Peter Lawler has a very thoughtful and provocative piece about Alexis de Tocqueville’s argument that the true aristocrats in antebellum America were southern slaveholders and Indians. Here is a taste:
The last chapter of volume 1 of Democracy in America by Alexis de Tocqueville is about the then-present and probable future of the three races that inhabited our country at the time. Tocqueville identifies them by color—the reds, the whites, and the blacks. That is, the Indians or Native Americans, the Europeans and the descendents of Europeans who emigrated to America, and the descendents of the Africans who were brought to America as slaves (and who, of course, mostly remained slaves themselves).
It turns out that each race—each color—represents the three ways of life that existed in America, and, from a certain view, the three ways of life possible for human beings. Americans, it turns out, are both more and less than middle-class democrats.
The blacks—the African Americans—are slaves. They aren’t free and are compelled to work. That is, work for others.
The whites—the dominant class in America—are members of the middle class. They’re free, and that’s the good news. The bad news is that they have to work. They have to work for themselves in order to survive and prosper. They’re middle class because they’re free like aristocrats to work like slaves. They think of themselves as beings with interests; nobody is above or below being self-interested or responsible for one’s own material needs.
The reds—the Indians or indigenous Americans—Tocqueville describes as aristocrats. For us, it’s not so obvious why Indians belong in the same category as the hereditary aristocrats of Europe. But Tocqueville explains that the Indians—really, the Indian men—pride themselves in not devoting themselves slavishly to manual labor, to say, agriculture. They, like the European aristocrats, think of themselves as free from work so that they might pursue nobler activities—hunting, fighting, and giving speeches about hunting and fighting. And so they regard the way of life of the middle-class as unendurable drudgery. They often pride themselves in believing that they would rather die then surrender their way of life. And they really did display plenty of evidence that their lives were defined more by courage and honor than by fear. Because they knew how to die well, they thought they also knew how to live well.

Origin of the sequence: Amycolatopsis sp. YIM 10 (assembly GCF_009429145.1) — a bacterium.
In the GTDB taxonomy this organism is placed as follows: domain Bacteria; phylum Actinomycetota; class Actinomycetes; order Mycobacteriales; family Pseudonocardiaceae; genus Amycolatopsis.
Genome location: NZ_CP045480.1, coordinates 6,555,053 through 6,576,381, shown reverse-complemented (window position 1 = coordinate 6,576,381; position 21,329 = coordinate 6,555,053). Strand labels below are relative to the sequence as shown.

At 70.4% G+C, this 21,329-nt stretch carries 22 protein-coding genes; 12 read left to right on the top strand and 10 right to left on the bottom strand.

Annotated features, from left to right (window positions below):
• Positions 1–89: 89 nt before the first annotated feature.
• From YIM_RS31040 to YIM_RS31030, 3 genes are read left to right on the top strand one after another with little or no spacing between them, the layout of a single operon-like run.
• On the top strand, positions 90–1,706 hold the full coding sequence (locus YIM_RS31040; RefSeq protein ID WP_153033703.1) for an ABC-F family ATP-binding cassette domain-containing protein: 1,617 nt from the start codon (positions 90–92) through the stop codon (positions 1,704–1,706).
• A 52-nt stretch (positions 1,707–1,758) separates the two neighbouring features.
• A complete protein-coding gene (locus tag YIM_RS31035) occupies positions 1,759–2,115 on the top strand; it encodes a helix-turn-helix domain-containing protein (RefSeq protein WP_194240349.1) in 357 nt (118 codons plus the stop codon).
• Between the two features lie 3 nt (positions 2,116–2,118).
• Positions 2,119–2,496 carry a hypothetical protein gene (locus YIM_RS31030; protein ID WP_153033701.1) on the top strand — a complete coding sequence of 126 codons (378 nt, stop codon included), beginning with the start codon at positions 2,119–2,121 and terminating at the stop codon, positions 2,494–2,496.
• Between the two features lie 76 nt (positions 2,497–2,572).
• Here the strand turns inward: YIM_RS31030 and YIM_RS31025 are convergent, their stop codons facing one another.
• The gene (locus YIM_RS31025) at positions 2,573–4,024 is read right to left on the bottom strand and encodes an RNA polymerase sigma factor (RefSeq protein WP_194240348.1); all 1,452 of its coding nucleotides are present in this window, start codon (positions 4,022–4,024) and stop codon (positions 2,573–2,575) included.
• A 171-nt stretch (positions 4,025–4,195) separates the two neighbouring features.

At a certain point in this chapter, Tocqueville’s analysis takes an unexpected turn. He says that the southern slave owners—the ruling class in the South—are also aristocrats. That is, they are far more like the Indians than like their fellow Europeans in the North. They, like the Indians, prided themselves as being free from the drudgery of manual labor so that they’re free for nobler activities, activities in which they could display their distinctively human virtues—courage above all. Like the Indians, they were all about hunting and fighting and giving speeches about hunting and fighting—which they called politics. They thought, like the Indian, that merely being concerned with one’s interests is slavish.
Read rest here.
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